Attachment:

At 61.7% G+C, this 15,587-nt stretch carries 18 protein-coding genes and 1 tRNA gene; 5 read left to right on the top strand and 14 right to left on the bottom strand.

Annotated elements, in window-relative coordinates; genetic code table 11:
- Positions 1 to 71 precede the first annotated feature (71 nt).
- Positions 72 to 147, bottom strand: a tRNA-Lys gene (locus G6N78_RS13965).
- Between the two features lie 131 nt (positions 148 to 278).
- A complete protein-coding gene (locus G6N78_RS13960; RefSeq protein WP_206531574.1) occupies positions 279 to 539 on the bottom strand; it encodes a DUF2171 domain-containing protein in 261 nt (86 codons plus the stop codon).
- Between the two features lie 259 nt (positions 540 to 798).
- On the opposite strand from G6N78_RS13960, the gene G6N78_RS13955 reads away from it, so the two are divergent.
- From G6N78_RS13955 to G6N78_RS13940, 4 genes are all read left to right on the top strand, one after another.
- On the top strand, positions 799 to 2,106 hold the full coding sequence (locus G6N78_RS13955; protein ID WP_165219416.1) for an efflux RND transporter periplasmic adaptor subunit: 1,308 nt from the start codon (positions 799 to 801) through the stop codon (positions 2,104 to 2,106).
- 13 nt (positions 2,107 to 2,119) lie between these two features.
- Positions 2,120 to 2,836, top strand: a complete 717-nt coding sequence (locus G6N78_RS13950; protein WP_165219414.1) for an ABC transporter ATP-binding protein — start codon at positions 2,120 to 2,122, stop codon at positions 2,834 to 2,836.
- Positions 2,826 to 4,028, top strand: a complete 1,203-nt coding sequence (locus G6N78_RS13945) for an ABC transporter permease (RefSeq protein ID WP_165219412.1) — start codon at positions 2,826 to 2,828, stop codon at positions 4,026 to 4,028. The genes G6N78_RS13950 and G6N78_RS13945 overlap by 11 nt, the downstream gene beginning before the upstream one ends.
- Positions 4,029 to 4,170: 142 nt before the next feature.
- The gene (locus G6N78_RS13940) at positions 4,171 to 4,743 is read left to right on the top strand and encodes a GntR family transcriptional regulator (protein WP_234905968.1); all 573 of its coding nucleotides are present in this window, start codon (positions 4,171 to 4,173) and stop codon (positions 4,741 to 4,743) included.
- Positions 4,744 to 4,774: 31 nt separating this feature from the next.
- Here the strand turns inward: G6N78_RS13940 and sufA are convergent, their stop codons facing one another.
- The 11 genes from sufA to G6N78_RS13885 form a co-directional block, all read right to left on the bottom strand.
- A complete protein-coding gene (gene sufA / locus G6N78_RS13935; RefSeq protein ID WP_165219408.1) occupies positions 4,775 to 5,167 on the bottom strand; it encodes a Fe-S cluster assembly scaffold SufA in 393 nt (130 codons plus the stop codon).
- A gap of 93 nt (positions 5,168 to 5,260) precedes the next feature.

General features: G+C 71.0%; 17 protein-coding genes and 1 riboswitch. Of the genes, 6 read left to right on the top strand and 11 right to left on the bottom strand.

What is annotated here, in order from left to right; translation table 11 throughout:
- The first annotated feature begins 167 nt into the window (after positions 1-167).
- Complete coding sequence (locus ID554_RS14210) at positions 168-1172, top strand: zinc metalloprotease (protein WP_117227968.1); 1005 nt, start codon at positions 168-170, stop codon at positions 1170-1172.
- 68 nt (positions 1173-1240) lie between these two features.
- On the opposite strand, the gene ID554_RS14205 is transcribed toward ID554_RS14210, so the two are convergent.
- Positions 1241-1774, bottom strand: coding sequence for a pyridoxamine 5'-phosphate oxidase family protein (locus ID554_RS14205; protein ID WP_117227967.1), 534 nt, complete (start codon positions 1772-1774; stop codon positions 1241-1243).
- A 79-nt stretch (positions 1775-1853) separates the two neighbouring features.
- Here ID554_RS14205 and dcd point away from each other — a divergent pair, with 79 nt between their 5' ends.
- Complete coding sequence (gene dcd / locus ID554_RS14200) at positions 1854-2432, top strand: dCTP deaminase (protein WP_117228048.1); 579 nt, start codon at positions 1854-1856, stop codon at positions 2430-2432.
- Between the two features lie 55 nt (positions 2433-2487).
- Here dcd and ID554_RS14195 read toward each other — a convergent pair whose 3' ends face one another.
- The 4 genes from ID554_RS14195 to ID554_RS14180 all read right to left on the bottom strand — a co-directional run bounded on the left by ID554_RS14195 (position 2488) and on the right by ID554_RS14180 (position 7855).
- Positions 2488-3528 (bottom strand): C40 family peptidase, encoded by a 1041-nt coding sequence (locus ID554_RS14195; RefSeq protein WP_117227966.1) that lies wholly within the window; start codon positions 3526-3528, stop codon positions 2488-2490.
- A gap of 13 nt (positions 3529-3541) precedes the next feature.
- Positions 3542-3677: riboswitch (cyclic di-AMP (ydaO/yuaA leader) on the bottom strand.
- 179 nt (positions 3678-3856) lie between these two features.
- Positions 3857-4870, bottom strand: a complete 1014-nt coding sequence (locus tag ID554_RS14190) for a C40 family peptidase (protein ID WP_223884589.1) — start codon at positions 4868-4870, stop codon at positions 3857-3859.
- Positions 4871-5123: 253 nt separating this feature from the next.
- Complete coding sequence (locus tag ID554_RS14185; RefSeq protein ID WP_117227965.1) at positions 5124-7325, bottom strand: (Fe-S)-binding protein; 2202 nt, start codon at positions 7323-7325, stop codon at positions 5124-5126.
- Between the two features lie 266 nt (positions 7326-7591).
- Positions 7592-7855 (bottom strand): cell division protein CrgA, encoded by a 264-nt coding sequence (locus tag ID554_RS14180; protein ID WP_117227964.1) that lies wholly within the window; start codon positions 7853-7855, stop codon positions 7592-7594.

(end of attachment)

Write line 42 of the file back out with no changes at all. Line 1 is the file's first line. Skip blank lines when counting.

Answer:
- Positions 7592-7855 (bottom strand): cell division protein CrgA, encoded by a 264-nt coding sequence (locus tag ID554_RS14180; protein ID WP_117227964.1) that lies wholly within the window; start codon positions 7853-7855, stop codon positions 7592-7594.